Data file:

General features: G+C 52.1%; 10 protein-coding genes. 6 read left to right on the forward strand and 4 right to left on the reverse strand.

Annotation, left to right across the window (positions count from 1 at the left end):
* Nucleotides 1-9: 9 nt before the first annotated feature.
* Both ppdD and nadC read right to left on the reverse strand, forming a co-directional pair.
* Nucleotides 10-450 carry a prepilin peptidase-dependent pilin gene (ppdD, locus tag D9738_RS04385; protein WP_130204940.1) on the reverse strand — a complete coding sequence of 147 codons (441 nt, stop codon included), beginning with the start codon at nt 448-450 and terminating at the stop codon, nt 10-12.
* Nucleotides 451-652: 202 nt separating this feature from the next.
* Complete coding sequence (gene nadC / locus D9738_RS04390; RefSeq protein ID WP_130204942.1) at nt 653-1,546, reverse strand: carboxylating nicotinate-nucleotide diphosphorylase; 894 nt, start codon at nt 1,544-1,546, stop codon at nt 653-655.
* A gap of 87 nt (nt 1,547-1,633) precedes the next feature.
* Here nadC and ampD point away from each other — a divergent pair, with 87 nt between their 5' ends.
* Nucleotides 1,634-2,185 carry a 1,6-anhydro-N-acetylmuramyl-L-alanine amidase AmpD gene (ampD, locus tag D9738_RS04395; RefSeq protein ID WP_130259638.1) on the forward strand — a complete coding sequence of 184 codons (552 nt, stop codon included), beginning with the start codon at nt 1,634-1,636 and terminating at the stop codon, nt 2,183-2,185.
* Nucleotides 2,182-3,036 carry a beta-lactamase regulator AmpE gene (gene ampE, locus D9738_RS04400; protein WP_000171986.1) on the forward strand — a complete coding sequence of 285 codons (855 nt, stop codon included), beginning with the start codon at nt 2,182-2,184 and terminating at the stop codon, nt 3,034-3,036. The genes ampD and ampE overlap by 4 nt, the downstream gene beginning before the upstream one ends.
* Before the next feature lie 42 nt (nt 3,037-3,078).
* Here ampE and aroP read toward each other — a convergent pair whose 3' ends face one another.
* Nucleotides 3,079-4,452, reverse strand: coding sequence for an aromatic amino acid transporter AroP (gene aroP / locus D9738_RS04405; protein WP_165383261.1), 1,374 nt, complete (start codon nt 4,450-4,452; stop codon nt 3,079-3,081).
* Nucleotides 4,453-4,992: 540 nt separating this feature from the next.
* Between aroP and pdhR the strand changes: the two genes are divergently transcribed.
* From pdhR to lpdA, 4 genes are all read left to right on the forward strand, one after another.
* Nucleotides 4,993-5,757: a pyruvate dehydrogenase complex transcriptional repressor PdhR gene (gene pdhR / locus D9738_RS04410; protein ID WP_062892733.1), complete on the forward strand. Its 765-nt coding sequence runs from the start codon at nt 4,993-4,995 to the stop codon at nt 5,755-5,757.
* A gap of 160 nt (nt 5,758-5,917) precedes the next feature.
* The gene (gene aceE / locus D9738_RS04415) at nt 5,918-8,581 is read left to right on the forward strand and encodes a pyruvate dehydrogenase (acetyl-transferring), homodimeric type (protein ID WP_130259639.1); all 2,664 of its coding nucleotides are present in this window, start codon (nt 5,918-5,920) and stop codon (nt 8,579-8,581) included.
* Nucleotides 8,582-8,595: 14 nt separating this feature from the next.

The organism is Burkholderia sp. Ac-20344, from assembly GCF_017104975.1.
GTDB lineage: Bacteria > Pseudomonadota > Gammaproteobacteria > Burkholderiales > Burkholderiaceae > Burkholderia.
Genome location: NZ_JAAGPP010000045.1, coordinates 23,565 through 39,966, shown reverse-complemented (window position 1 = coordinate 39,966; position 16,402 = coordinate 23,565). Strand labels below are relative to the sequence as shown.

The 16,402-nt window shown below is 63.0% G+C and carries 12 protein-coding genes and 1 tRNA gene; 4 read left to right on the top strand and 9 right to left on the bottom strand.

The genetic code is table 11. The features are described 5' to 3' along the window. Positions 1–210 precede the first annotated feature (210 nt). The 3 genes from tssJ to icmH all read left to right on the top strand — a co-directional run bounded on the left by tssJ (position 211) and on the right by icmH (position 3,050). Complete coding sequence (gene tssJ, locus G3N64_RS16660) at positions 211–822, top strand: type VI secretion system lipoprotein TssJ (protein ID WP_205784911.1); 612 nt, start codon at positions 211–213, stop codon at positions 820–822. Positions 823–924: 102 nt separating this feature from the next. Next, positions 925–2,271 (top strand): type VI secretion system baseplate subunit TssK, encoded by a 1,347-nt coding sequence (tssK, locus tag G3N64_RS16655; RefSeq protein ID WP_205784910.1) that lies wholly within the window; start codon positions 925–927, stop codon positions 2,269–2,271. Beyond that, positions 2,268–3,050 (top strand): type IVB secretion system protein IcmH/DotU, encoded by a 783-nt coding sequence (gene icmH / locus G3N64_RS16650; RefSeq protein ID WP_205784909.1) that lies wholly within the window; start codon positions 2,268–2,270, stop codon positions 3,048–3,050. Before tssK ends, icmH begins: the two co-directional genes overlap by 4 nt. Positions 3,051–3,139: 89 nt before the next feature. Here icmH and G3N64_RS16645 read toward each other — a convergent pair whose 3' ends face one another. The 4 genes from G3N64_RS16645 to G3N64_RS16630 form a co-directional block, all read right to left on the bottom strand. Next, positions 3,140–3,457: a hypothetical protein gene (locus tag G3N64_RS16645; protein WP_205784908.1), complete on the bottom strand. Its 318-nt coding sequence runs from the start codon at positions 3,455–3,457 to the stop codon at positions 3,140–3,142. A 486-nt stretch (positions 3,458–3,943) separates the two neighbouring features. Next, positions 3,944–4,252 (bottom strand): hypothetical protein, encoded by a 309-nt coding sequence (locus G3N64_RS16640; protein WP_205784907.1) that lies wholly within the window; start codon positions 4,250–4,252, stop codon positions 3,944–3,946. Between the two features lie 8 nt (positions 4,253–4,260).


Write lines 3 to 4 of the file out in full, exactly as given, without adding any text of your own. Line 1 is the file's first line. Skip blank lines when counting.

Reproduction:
* Nucleotides 1-9: 9 nt before the first annotated feature.
* Both ppdD and nadC read right to left on the reverse strand, forming a co-directional pair.